Alison Gordon covered the Blue Jays’ beat for the Toronto Star from 1979 to 1984. At the time, women sportswriters were so rare that her membership card in the Baseball Writers Association of America identified her as Mr. Alison Gordon. They literally couldn't produce a card that was gender-neutral or female-specific.
Alison Gordon died the other day at 72. In addition to being a trailblazer for women sportswriters, she was a great writer. Mark Hebscher has shared his memories of working alongside Alison on his blog.
Once I had done my interviews and sent the tape back to Toronto (via alligator clips over the phone line) and once Alison had written her stories for the Star (on a portable manual typewriter) we would often meet up for dinner and then a long session of backgammon. She didn't hang around the other writers, and, being a fellow rookie, I didn't pal around with the electronic media much. I forget the name of the restaurant that was attached to the hotel (It changed every year) but we used to play so much backgammon there, they had to kick us out around midnight because we took up a prime table near the bar. I lost to her more often than not, and always seemed to be paying for breakfast the next morning to settle our bet. Had we played for real money, I would've ended up losing my shirt. She was a good player. She also knew that the players would test her every chance they got to see if she would crack under the pressure. Once, she told me about a Bluejays pitcher who had offered her 200 dollars for sex, in order to win a bet. We laughed about it together, but she knew there would be many more occasions where the players would show their true sexist colours.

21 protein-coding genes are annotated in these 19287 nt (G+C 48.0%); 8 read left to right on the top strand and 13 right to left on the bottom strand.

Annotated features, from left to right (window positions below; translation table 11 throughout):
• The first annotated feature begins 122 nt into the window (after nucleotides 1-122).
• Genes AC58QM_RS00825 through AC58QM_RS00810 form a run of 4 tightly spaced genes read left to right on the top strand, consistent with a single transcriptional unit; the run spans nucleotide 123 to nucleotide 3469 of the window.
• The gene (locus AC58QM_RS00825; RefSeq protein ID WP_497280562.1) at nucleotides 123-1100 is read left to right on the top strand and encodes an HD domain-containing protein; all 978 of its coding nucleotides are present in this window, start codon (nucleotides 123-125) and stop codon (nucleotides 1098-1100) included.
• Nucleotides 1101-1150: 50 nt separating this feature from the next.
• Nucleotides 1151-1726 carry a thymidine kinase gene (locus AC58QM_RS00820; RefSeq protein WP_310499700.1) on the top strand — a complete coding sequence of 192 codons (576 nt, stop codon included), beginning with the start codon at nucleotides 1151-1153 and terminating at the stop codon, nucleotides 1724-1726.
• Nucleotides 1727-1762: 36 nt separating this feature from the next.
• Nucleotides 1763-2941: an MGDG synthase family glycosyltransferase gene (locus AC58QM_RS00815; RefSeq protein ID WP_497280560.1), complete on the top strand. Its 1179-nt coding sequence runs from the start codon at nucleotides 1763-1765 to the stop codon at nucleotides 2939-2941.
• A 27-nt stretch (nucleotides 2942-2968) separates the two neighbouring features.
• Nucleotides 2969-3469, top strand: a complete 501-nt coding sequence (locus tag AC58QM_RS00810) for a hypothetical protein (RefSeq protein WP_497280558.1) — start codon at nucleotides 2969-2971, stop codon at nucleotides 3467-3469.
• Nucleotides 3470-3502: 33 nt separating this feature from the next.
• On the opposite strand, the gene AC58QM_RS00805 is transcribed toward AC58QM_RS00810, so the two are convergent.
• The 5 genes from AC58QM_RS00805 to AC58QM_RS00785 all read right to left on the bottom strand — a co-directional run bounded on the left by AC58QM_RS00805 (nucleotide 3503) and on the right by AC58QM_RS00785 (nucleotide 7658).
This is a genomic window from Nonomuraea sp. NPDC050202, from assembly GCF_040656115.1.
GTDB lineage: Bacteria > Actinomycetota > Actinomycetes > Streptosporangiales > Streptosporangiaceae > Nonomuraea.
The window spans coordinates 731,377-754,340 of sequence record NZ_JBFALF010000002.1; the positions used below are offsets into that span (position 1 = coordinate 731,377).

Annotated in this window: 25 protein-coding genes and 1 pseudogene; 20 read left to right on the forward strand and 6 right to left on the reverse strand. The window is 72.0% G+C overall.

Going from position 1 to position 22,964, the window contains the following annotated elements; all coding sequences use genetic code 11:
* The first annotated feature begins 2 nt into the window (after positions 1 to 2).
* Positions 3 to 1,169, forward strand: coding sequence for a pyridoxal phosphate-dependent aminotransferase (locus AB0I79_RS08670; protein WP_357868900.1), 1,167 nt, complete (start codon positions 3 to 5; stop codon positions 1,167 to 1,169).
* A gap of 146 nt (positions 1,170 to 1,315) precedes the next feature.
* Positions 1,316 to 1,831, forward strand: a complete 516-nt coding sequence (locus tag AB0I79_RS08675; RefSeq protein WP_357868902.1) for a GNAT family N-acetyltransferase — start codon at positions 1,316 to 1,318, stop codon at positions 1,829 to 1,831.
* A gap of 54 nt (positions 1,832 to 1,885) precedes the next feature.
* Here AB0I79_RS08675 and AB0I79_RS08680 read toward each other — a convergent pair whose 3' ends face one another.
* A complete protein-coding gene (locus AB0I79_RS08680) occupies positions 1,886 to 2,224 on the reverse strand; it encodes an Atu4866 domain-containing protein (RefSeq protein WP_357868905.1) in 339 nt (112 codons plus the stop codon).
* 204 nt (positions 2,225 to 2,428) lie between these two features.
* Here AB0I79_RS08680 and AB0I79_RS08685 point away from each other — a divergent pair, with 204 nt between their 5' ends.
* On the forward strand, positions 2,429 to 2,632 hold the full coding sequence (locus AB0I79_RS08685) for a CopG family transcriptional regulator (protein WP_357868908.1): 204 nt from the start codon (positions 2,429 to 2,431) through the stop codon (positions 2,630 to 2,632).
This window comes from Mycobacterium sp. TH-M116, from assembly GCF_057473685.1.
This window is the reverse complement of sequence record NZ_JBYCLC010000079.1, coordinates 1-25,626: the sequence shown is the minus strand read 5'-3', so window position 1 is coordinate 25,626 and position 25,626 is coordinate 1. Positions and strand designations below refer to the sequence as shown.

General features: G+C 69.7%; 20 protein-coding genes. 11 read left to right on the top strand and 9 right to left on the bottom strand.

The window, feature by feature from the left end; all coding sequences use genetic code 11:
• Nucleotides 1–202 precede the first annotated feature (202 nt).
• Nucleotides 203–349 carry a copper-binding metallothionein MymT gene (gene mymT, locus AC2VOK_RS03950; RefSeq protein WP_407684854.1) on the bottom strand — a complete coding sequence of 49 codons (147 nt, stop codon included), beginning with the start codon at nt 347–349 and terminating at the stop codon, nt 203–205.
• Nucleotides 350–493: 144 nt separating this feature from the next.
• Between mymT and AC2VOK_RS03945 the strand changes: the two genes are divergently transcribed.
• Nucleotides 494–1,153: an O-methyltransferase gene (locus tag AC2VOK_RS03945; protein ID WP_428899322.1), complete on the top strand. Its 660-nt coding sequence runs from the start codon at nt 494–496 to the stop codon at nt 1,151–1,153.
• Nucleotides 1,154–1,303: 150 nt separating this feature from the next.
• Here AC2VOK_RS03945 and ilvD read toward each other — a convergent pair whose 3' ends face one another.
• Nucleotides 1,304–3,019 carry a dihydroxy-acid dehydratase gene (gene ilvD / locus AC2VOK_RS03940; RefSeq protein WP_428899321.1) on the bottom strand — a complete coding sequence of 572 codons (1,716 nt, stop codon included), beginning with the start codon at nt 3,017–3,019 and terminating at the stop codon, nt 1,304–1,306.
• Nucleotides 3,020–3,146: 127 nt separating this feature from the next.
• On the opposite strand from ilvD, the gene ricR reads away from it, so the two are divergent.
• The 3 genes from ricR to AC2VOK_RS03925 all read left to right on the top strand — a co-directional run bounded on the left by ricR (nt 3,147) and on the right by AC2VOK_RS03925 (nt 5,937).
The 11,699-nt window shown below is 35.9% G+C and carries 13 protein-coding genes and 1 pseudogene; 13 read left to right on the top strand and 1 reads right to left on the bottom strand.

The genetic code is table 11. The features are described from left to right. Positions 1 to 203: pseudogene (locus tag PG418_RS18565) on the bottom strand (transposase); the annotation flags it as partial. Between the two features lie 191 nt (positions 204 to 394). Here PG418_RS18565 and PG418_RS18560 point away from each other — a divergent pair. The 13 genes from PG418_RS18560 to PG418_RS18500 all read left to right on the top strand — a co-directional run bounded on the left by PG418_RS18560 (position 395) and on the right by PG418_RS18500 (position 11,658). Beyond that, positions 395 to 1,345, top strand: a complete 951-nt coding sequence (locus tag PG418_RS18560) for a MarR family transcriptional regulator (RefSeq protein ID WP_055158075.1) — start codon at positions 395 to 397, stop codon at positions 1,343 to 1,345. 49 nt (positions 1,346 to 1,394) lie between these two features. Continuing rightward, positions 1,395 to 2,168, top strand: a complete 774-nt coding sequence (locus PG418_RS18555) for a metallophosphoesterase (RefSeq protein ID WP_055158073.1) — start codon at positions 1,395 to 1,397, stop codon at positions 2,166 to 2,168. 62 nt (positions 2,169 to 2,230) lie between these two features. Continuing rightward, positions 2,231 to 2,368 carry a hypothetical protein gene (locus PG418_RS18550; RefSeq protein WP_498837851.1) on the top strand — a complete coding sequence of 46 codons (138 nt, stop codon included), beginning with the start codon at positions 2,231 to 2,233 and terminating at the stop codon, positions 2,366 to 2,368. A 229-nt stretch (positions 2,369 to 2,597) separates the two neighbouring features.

Many owe Alison a debt of gratitude.